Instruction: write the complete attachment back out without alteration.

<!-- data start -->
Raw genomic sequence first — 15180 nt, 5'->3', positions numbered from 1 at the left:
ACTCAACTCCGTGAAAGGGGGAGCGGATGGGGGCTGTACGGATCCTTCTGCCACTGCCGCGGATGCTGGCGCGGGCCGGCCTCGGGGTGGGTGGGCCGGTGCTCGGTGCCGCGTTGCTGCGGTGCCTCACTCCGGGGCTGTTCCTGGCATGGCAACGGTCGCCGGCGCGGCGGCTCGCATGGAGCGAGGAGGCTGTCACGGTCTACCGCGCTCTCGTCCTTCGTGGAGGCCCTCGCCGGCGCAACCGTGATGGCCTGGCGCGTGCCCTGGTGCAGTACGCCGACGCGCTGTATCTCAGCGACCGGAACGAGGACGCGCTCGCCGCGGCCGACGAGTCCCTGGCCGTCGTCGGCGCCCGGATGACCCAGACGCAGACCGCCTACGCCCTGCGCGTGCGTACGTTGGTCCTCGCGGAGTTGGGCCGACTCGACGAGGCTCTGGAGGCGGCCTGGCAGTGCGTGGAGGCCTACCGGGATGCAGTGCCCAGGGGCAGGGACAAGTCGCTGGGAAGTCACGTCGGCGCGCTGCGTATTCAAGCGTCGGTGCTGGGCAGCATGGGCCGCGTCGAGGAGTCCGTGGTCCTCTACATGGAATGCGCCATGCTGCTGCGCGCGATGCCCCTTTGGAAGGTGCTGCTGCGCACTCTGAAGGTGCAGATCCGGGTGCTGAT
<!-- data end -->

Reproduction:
Raw genomic sequence first — 15180 nt, 5'->3', positions numbered from 1 at the left:
ACTCAACTCCGTGAAAGGGGGAGCGGATGGGGGCTGTACGGATCCTTCTGCCACTGCCGCGGATGCTGGCGCGGGCCGGCCTCGGGGTGGGTGGGCCGGTGCTCGGTGCCGCGTTGCTGCGGTGCCTCACTCCGGGGCTGTTCCTGGCATGGCAACGGTCGCCGGCGCGGCGGCTCGCATGGAGCGAGGAGGCTGTCACGGTCTACCGCGCTCTCGTCCTTCGTGGAGGCCCTCGCCGGCGCAACCGTGATGGCCTGGCGCGTGCCCTGGTGCAGTACGCCGACGCGCTGTATCTCAGCGACCGGAACGAGGACGCGCTCGCCGCGGCCGACGAGTCCCTGGCCGTCGTCGGCGCCCGGATGACCCAGACGCAGACCGCCTACGCCCTGCGCGTGCGTACGTTGGTCCTCGCGGAGTTGGGCCGACTCGACGAGGCTCTGGAGGCGGCCTGGCAGTGCGTGGAGGCCTACCGGGATGCAGTGCCCAGGGGCAGGGACAAGTCGCTGGGAAGTCACGTCGGCGCGCTGCGTATTCAAGCGTCGGTGCTGGGCAGCATGGGCCGCGTCGAGGAGTCCGTGGTCCTCTACATGGAATGCGCCATGCTGCTGCGCGCGATGCCCCTTTGGAAGGTGCTGCTGCGCACTCTGAAGGTGCAGATCCGGGTGCTGAT